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Three weeks around the Yucatan:

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Three weeks around the Yucatan:

bruce in oakton | Apr 28, 2006 11:46 AM

Three weeks around the Yucatan:
Getting through Cancun as quickly as possible, we began our vacation in Merida. Although a marvelous old city in many ways, the tourist traffic has, I feel, affected the food in many of the restaurants in the Centro Historico. At Portico el Peregrino, Caribe and Amaro the regional dishes were pleasant enough, but unassertive and the flavors muted rather than subtle. It wasn’t till we ate at La Casa de Frida on Calle 61 that we began to feel we were really eating in Mexico. Gabriela Praget, who owns and cooks, is from Mexico City and, I think combines her city’s creativity and sophistication with the Yucatecan tradition. Chiles in Nogada with a pumpkin seed sauce, Huitlacoche crepes, and crepes with mole poblano were dishes that were revelations, as was the longaniza sausage from Valladolid surrounded by a pool of unctuous, delectable if medically unwise creamy cheese.

One day we took the bus to Celestun – a fishing village a couple of hours from Merida. We had lunch at La Palapa – an attractive place on the beach. The first course was a dish of very tender octopus in a delectable ink-based sauce. The main courses had to be sent back and taken off the bill. A plain filet of fish, simply grilled – in a venue where you could see fresh fish going directly from boat to restaurant – was stale, dry, overcooked and tasteless. A ‘signature’ dish of shrimp bore all the signs of having been precooked, frozen, then reheated and overcooked in the microwave. The shrimp also tasted and smelt of ammonia. Both dishes also showed signs of having spent too long under the heat lamp in the kitchen.
We soon learned that if you want to have an appetizer and a main course, and do not wish to eat them simultaneously, or worse have your main course drying out under the heat lamps, it’s best to order the appetizer with the drinks then order the main course as you are finishing your appetizer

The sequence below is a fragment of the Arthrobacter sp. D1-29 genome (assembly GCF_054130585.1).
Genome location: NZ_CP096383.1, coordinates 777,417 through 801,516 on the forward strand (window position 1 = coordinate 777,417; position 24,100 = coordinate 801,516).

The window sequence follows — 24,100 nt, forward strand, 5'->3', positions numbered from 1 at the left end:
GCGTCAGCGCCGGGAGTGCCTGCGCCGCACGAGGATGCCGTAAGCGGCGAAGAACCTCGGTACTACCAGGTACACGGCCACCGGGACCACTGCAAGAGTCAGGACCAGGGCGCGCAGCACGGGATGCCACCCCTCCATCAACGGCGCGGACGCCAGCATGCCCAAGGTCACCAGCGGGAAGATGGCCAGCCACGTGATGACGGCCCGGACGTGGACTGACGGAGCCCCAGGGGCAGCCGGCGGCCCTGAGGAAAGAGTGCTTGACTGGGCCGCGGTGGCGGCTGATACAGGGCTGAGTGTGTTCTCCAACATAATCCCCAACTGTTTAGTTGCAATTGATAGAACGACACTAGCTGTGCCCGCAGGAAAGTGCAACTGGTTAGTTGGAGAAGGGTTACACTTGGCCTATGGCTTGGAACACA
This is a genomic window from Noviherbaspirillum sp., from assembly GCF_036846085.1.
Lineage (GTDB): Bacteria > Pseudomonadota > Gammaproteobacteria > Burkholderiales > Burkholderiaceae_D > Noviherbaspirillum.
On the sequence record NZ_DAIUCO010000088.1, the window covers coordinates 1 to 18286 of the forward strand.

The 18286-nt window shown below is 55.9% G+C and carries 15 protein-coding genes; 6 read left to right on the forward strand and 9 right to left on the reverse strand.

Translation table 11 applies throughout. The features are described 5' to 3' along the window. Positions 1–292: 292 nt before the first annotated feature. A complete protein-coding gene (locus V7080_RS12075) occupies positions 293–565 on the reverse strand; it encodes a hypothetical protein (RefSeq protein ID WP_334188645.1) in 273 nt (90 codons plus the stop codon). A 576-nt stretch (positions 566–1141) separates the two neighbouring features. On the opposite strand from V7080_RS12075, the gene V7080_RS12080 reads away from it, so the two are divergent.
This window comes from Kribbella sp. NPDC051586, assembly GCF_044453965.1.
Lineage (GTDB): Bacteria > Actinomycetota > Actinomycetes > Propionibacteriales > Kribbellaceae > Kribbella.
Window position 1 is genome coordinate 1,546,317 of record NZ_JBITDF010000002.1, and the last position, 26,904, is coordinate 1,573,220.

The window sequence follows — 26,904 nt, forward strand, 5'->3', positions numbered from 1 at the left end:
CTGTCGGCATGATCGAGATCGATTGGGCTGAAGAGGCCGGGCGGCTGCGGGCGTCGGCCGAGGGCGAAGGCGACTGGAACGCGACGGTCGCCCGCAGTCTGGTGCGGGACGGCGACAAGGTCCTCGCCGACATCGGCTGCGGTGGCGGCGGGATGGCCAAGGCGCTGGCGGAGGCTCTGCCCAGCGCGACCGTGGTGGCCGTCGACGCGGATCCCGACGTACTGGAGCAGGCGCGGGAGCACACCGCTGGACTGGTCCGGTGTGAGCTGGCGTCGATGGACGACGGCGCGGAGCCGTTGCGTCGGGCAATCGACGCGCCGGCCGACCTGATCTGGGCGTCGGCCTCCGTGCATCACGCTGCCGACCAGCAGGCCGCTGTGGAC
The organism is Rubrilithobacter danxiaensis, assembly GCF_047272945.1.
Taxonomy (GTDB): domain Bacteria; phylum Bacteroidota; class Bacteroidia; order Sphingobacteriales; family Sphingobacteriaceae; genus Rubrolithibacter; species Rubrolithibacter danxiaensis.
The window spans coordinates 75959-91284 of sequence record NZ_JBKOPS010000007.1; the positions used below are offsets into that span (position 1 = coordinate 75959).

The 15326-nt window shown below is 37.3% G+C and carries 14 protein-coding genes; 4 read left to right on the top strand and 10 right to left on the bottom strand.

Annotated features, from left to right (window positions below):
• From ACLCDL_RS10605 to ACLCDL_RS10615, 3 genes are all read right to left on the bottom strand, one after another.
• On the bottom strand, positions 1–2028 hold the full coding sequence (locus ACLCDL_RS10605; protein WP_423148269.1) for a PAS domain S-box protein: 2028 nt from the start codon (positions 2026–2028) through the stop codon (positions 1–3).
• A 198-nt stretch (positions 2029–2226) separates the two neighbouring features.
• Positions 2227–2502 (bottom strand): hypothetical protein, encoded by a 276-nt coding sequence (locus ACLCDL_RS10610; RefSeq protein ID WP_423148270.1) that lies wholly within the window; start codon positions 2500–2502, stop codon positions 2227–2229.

On to Campeche – the beautifully preserved 16th/17th century port. We arrived on the bus, at lunch time and almost immediately found Marganzo, which was superb, and subject to many visits in the course of the next week. Generous appetizers – fish, salsa and a garlic flavored cream, or mild yogurt always appeared gratis. The first thing I ate there was one of the best dishes I’ve ever had – a local chile – Xcatic – filled with a stuffing of baby shark and served with a light, creamy, tomato-ish sauce. Pompano stuffed with baby shrimp and bacon, covered with a different tomato sauce was almost as good. The beef and pork dishes were less spectacular but good too.
We made the longish walk from our hotel to La Pigua – a highly rated fish restaurant. It was somewhat lacking in atmosphere but made up for that in the quality of the fish, and the grilled Pompano that I had was as fresh as one could wish and perfectly cooked. We ate in some of the other restaurants in the Old Town and had food that was quite acceptable but fairly utilitarian in what was becoming clear was a fairly narrow range of regional dishes. A couple of the establishments recommended in Guide Books were defunct and the Cuban owned place overlooking the Zocalo served a dismal enough lunch to discourage any thought of returning for dinner.
On our last day, on a long walk outside the city walls town we stopped for a beer at Chac Pel - Av. Lazaro Cardenas No.8 The beer came with free plates of shrimp ceviche and shredded baby shark and salsa. These ‘appetizers’ were so good that we would have returned for dinner but the restaurant was closed that night. Next time!